In the future, the human race has gone beyond Earth to conquer the stars. But one inhabitable alien planet has a problem: it's locals are huge killer bugs that are out to destroy the humans. Can new army recruit Johnny Rico (Casper Van Dien) make a difference? Is it possible to wipe out the big bug menace?
This colourful, blackly comic science fiction spectacular was written by Edward Neumeier and based on the novel by Robert Heinlein. Rarely has a genre film created so much division - Heinlein fans hated it, and it was accused of being little better than two-dimensional pretty faces in space. On the other hand, the film's champions claimed it was a satire, making a comment against fascism; indeed, Paul Verhoeven and Neumeier said the theme was "War makes fascists of us all".
Starship Troopers looks like a recruitment film for a militaristic society, saying "Join up now! Fight for your country!" It's a man's life in the army. or rather, it's a man's life being a Citizen. We get strong hints about the society's set up: people are divided into Citizens and Civilians. To be a Citizen you have to enlist and from there you can get such privileges as going into politics and generally running the show - Civilians don't get to make decisions.
Johnny is presented as a rebel because he goes against his parents' wishes and joins up, as do his friends. Carmen (Denise Richards) becomes a pilot, and Carl (Neil Patrick Harris) is recruited by some sort of psychic Gestapo due to his extra sensory powers. We follow the trials and tribulations of the troops on the front line: Johnny has romantic problems because he loves Carmen, but Dizzy (Dina Meyer) loves him, and he has a crisis of faith when a training exercise goes badly wrong.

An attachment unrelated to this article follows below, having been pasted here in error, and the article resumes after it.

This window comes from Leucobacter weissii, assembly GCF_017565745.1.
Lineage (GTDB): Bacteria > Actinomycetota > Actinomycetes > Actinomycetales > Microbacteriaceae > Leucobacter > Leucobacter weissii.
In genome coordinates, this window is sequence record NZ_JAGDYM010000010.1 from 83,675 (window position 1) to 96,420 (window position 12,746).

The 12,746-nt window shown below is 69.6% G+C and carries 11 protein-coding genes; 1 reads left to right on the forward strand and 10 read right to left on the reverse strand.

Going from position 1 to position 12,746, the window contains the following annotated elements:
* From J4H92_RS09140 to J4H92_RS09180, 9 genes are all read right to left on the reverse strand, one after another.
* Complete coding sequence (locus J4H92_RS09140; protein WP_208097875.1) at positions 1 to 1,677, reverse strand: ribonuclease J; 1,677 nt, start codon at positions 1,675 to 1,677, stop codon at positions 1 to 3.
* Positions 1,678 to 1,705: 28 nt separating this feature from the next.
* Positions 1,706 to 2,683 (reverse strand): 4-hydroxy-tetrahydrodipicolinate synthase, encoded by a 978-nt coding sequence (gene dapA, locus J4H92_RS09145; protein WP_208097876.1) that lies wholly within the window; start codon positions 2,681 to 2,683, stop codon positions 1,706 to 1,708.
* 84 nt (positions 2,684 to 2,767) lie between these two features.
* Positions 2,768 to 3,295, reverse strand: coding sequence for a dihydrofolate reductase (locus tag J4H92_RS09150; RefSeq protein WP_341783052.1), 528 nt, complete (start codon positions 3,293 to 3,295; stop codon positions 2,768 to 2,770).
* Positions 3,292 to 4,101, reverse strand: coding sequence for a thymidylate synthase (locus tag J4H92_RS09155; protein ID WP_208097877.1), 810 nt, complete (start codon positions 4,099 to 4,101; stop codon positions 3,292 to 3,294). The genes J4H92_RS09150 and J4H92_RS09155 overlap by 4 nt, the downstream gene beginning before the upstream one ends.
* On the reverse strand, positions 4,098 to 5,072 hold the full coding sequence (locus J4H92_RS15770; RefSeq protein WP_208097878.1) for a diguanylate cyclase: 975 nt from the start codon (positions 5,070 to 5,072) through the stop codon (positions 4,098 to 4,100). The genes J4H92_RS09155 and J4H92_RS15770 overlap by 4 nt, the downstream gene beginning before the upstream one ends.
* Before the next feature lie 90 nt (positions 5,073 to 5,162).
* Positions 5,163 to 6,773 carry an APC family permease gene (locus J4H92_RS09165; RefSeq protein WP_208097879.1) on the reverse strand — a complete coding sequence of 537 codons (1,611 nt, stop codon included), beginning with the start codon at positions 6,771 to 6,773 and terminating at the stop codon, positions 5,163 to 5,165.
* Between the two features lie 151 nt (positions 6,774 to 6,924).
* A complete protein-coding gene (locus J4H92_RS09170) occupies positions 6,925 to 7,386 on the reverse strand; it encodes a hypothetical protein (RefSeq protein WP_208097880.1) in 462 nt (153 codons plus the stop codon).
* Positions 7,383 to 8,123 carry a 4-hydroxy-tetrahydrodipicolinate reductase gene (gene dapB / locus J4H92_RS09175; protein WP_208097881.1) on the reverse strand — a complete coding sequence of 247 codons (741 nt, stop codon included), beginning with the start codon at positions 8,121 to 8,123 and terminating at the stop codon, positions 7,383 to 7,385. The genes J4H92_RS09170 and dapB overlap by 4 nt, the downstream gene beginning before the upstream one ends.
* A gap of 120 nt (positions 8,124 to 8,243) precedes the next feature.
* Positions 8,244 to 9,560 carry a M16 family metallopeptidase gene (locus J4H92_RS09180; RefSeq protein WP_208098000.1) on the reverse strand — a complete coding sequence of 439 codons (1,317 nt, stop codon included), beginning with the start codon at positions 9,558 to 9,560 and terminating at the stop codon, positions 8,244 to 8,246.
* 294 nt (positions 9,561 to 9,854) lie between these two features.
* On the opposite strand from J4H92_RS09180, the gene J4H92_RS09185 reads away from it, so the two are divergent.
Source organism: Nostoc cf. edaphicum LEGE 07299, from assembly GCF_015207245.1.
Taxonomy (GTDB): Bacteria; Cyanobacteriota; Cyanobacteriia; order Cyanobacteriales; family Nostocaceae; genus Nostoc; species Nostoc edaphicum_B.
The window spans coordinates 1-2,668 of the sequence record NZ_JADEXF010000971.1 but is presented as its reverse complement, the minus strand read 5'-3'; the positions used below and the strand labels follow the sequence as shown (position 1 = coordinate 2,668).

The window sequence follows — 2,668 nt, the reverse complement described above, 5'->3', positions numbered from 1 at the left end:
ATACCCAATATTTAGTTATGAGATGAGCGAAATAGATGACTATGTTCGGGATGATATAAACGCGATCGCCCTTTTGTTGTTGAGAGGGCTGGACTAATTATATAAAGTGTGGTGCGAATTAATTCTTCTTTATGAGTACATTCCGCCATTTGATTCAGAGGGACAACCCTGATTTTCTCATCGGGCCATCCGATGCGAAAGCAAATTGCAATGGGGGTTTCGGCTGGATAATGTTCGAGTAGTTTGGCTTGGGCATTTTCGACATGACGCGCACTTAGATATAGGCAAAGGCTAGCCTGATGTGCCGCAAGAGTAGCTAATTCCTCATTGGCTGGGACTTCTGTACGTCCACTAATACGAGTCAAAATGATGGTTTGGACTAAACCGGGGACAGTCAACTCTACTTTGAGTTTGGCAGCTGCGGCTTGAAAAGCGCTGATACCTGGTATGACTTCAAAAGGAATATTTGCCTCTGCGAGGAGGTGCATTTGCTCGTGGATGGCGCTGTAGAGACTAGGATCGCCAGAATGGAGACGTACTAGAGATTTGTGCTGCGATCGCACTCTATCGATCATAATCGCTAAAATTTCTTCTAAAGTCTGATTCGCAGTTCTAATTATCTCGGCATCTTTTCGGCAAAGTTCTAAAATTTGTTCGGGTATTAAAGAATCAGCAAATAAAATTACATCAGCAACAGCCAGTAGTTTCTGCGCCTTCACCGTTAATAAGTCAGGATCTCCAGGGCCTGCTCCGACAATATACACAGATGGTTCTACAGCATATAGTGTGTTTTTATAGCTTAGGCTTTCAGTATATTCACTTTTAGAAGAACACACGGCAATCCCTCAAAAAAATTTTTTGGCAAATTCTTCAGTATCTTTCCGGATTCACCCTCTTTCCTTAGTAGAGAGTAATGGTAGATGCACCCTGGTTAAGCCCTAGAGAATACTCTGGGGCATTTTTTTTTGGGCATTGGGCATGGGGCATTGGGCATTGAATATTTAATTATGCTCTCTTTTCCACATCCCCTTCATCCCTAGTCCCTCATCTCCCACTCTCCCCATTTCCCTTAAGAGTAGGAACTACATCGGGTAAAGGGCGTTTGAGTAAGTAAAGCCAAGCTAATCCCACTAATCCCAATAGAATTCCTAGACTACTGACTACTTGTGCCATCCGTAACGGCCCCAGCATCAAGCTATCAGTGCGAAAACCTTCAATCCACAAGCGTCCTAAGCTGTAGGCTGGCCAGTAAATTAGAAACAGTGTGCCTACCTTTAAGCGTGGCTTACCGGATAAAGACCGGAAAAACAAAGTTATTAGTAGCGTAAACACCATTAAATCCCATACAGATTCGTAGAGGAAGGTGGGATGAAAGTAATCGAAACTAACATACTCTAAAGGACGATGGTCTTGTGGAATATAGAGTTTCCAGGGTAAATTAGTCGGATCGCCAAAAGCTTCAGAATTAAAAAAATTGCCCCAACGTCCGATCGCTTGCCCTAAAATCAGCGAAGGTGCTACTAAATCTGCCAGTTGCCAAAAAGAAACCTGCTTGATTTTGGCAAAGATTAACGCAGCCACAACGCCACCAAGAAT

All through the film there are cleverly patriotic news bulletins, giving us further glimpses of the world, demonising the aliens and reminding you of Robocop's similarly sardonic take on the media. We are treated to pithy expressions like "The only good bug is a dead bug!" and "Everyone fights, no one quits!" and there are plentiful combat scenes. Phil Tippet's insect design is excellent, running from the soldier bugs to huge napalm-spitting beetles. And the ways they find to kill off the soldiers are creative, with bodies being sliced in half and brains being sucked out - the violence is nothing if not graphic.
Unless you enjoy the action, however, watching Starship Troopers can be an empty experience. The cynical way that the story and characters are presented may leave you with a knowing smile on your face if you buy into its satirical angle, but two hours is a bit much for a propaganda send-up, ingenious as it is. Johnny and his friends are dupes, cannon fodder on behalf of an invading, hostile force (that's us), so you don't really care about their intentionally soap opera-style relationships and corny lines. Music by Basil Poledouris.
Verhoeven's sharp sense of humour tempers his over-the-top style, but he frequently sails too close to being ridiculous for many to take him seriously. The war drama Black Book, filmed in his native Holland, raised his standing once more, and his black comedy thriller Elle won great acclaim for star Isabelle Huppert.